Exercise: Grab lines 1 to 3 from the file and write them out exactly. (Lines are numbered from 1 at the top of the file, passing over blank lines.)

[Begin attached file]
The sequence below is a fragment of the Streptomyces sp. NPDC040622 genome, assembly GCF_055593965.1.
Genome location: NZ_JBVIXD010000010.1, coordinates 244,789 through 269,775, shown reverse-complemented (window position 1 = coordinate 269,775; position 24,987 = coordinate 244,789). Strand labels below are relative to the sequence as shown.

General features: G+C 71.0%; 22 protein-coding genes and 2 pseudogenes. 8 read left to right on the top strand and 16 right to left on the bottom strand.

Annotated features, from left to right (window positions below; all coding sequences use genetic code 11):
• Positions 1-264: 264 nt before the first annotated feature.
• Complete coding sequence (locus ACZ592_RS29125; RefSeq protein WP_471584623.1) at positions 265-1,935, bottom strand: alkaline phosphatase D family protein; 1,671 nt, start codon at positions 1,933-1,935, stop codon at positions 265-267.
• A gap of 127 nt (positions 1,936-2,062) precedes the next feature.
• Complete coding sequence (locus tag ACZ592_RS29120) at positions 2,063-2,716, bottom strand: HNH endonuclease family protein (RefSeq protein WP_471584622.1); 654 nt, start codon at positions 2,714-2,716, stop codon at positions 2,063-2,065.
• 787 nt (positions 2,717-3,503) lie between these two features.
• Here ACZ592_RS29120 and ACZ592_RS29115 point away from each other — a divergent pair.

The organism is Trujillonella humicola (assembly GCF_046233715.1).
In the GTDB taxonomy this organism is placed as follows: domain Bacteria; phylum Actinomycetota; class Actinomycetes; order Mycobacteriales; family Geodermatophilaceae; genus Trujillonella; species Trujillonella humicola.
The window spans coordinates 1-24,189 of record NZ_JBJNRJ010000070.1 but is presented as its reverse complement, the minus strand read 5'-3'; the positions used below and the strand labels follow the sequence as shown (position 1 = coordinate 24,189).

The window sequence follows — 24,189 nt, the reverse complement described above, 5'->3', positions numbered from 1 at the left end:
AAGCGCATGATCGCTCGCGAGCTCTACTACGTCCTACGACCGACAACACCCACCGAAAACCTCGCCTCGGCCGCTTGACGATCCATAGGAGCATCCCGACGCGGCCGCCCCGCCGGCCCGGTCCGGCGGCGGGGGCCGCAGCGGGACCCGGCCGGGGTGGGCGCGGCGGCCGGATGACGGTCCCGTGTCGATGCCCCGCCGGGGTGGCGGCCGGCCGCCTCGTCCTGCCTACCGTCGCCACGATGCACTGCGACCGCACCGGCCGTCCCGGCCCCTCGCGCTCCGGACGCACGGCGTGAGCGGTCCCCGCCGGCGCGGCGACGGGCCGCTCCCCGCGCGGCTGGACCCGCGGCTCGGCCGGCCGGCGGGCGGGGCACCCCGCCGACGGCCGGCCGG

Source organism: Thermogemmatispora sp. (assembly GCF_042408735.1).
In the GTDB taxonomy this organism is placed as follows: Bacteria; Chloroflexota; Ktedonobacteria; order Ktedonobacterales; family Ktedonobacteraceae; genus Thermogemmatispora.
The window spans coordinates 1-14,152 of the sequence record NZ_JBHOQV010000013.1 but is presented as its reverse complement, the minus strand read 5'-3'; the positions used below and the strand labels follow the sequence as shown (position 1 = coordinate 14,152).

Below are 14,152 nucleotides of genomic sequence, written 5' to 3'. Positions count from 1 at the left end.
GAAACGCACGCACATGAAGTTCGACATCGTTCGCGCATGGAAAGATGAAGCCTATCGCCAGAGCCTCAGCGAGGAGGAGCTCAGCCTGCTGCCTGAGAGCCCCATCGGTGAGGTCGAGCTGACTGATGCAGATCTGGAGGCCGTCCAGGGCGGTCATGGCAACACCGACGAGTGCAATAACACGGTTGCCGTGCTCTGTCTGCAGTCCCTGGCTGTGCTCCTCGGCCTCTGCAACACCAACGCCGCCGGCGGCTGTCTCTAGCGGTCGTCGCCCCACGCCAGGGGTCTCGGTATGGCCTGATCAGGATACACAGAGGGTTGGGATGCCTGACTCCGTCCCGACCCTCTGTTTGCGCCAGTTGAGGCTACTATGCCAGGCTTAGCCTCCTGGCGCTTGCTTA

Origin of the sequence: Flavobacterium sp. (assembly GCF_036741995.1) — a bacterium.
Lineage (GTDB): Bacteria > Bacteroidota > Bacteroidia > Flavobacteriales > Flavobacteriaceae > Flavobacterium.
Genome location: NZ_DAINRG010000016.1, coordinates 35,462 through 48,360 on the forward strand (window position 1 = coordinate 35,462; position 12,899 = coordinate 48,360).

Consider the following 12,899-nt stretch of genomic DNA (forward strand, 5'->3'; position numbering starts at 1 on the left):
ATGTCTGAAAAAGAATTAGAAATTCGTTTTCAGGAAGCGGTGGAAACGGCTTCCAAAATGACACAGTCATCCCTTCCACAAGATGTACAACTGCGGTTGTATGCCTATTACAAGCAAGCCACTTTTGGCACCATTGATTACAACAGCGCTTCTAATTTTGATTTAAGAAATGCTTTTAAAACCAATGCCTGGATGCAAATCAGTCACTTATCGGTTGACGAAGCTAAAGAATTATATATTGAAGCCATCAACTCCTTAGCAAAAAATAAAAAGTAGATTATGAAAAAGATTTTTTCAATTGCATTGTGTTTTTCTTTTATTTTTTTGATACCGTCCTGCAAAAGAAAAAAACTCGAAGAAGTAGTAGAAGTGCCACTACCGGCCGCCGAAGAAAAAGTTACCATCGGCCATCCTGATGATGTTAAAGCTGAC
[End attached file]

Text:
The sequence below is a fragment of the Streptomyces sp. NPDC040622 genome, assembly GCF_055593965.1.
Genome location: NZ_JBVIXD010000010.1, coordinates 244,789 through 269,775, shown reverse-complemented (window position 1 = coordinate 269,775; position 24,987 = coordinate 244,789). Strand labels below are relative to the sequence as shown.

General features: G+C 71.0%; 22 protein-coding genes and 2 pseudogenes. 8 read left to right on the top strand and 16 right to left on the bottom strand.